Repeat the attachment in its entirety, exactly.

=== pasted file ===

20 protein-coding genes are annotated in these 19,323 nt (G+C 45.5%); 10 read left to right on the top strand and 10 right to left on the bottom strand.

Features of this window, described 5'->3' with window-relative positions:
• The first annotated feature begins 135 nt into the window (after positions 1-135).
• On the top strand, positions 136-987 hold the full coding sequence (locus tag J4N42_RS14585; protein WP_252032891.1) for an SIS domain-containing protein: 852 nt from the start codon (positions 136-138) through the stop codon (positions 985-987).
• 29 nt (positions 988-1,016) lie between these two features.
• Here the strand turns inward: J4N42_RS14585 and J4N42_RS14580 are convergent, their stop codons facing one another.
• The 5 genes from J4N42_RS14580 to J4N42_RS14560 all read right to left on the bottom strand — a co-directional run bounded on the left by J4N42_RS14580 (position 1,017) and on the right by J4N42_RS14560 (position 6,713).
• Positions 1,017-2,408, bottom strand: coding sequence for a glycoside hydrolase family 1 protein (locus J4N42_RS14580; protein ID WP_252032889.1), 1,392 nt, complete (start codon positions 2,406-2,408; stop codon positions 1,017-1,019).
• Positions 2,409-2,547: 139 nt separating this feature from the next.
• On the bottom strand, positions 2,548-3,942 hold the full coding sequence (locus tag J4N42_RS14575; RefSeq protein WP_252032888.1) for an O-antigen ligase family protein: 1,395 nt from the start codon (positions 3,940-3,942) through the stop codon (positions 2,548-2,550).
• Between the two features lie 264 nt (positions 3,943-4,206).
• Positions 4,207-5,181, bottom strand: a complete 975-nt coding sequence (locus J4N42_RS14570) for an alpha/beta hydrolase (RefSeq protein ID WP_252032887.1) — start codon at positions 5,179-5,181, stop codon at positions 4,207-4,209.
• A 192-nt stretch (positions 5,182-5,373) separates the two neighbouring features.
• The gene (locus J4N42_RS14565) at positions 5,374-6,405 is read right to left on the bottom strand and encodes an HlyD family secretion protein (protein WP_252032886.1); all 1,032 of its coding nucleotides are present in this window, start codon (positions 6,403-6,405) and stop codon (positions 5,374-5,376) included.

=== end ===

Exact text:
20 protein-coding genes are annotated in these 19,323 nt (G+C 45.5%); 10 read left to right on the top strand and 10 right to left on the bottom strand.

Features of this window, described 5'->3' with window-relative positions:
• The first annotated feature begins 135 nt into the window (after positions 1-135).
• On the top strand, positions 136-987 hold the full coding sequence (locus tag J4N42_RS14585; protein WP_252032891.1) for an SIS domain-containing protein: 852 nt from the start codon (positions 136-138) through the stop codon (positions 985-987).
• 29 nt (positions 988-1,016) lie between these two features.
• Here the strand turns inward: J4N42_RS14585 and J4N42_RS14580 are convergent, their stop codons facing one another.
• The 5 genes from J4N42_RS14580 to J4N42_RS14560 all read right to left on the bottom strand — a co-directional run bounded on the left by J4N42_RS14580 (position 1,017) and on the right by J4N42_RS14560 (position 6,713).
• Positions 1,017-2,408, bottom strand: coding sequence for a glycoside hydrolase family 1 protein (locus J4N42_RS14580; protein ID WP_252032889.1), 1,392 nt, complete (start codon positions 2,406-2,408; stop codon positions 1,017-1,019).
• Positions 2,409-2,547: 139 nt separating this feature from the next.
• On the bottom strand, positions 2,548-3,942 hold the full coding sequence (locus tag J4N42_RS14575; RefSeq protein WP_252032888.1) for an O-antigen ligase family protein: 1,395 nt from the start codon (positions 3,940-3,942) through the stop codon (positions 2,548-2,550).
• Between the two features lie 264 nt (positions 3,943-4,206).
• Positions 4,207-5,181, bottom strand: a complete 975-nt coding sequence (locus J4N42_RS14570) for an alpha/beta hydrolase (RefSeq protein ID WP_252032887.1) — start codon at positions 5,179-5,181, stop codon at positions 4,207-4,209.
• A 192-nt stretch (positions 5,182-5,373) separates the two neighbouring features.
• The gene (locus J4N42_RS14565) at positions 5,374-6,405 is read right to left on the bottom strand and encodes an HlyD family secretion protein (protein WP_252032886.1); all 1,032 of its coding nucleotides are present in this window, start codon (positions 6,403-6,405) and stop codon (positions 5,374-5,376) included.